Once upon a time in 2010, an Android bug was reported. A host of other users chimed in, concurring that they experienced the same problem. Over two years and six months went by when a Google employee suddenly appeared, announcing that the bug would finally be fixed in the newest upcoming release of Android. When rolled out, the issue of not being able to resolve a hostname on a local domain will come to an end.
Known as Issue 8030, this relatively unknown bug is not a problem for most users. Those affected, however, have expressed immense frustration. The issue was presented on code.google.com: “When connected on WiFi to a network which specifies a domain name, hostnames in that domain do not resolve without appending the domain to the hostname.”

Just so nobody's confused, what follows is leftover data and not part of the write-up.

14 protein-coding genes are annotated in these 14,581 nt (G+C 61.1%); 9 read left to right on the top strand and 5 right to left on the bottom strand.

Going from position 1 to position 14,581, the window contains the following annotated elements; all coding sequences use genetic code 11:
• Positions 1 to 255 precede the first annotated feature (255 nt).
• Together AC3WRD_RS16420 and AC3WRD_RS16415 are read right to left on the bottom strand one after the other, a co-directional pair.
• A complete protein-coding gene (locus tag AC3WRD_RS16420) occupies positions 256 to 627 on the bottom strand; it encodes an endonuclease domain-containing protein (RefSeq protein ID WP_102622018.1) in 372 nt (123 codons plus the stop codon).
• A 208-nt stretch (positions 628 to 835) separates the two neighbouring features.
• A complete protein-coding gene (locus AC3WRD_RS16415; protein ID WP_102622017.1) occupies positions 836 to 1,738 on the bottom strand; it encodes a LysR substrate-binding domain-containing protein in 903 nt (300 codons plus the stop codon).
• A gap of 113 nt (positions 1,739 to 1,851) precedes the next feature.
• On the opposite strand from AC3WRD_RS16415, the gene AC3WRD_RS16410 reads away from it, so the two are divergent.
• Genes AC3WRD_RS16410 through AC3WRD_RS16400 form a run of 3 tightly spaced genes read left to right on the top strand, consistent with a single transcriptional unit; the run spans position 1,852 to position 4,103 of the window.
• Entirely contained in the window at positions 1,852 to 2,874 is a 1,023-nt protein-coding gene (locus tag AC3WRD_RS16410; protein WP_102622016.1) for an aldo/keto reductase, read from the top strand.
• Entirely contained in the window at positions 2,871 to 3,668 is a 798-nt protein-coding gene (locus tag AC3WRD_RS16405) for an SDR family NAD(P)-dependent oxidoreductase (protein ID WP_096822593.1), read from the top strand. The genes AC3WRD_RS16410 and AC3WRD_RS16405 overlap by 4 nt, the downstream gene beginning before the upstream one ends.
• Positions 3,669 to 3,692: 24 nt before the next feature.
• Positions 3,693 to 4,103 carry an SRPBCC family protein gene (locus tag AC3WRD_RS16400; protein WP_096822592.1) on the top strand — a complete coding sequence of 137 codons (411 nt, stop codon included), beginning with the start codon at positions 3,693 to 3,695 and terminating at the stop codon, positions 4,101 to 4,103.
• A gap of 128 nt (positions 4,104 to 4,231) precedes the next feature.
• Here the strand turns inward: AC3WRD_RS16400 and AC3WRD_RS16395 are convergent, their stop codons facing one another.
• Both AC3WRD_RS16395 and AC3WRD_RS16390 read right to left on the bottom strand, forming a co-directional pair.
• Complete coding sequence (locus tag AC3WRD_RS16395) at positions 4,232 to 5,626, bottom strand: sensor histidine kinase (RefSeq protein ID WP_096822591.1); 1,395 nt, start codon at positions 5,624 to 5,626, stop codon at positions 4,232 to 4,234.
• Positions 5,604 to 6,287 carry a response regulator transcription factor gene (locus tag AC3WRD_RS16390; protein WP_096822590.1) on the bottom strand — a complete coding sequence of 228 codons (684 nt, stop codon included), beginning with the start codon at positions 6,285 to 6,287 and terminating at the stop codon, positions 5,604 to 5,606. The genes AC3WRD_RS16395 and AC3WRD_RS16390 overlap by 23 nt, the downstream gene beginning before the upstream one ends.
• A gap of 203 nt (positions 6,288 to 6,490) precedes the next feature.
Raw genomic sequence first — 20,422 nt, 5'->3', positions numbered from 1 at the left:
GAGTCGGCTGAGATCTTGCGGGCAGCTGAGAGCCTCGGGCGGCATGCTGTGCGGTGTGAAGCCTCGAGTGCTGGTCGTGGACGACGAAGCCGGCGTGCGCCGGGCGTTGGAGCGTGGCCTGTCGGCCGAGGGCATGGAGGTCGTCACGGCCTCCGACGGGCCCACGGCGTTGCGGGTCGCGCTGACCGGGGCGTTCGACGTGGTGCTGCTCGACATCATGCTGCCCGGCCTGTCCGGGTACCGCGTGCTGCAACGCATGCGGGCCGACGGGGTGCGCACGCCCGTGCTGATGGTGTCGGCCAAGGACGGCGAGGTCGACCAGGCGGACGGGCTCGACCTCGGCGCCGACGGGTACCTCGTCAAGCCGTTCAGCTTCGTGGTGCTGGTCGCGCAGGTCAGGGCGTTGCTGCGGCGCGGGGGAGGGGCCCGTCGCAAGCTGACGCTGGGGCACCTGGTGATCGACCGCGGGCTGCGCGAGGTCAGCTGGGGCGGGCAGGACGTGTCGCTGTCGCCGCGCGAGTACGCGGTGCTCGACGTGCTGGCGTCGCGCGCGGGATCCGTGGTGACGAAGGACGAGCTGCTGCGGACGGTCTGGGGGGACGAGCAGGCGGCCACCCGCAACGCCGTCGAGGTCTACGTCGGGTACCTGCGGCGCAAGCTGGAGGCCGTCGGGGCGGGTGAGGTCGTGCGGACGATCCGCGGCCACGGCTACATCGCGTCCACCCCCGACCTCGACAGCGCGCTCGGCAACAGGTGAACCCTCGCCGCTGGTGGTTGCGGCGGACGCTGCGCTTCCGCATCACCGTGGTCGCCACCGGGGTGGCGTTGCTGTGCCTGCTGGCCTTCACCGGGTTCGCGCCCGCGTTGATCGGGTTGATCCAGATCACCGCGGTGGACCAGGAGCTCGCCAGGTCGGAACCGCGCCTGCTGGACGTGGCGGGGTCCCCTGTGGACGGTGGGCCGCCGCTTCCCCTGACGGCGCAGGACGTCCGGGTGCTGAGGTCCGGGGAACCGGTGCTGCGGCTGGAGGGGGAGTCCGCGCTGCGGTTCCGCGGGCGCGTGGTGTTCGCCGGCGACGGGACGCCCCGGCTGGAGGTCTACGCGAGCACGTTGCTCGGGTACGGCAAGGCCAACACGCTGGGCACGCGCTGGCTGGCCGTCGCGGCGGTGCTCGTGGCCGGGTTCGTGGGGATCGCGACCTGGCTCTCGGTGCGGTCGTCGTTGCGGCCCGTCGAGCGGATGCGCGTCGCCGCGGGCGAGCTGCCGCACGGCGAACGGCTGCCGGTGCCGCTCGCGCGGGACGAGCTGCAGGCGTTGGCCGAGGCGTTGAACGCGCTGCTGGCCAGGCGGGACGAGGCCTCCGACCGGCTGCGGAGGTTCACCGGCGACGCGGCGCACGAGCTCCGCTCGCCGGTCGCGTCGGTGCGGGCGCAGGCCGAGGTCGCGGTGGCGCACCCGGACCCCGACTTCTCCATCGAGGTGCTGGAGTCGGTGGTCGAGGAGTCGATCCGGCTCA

After years of responses, someone from Google jumped into the comment pool and left this short bit of info: “The fix for this has gone in thanks to Kevin Tang. It will be available in the next major release.” Users then, not surprisingly, jumped in with a variety of grumbles about how long it took to correct the issue, to which Google again responded.
“Guys, it was a matter of prioritization and resources. We don’t have people to put on every requested feature and we certainly were not idle during this time. I apologize it took so long. I can’t say what the next version will be (neither know it nor can discuss it) but it will be after 4.2, which has already gone out.”
[via Android Police]
Google plans to fix 2.5-year-old Android bug is written by SlashGear.
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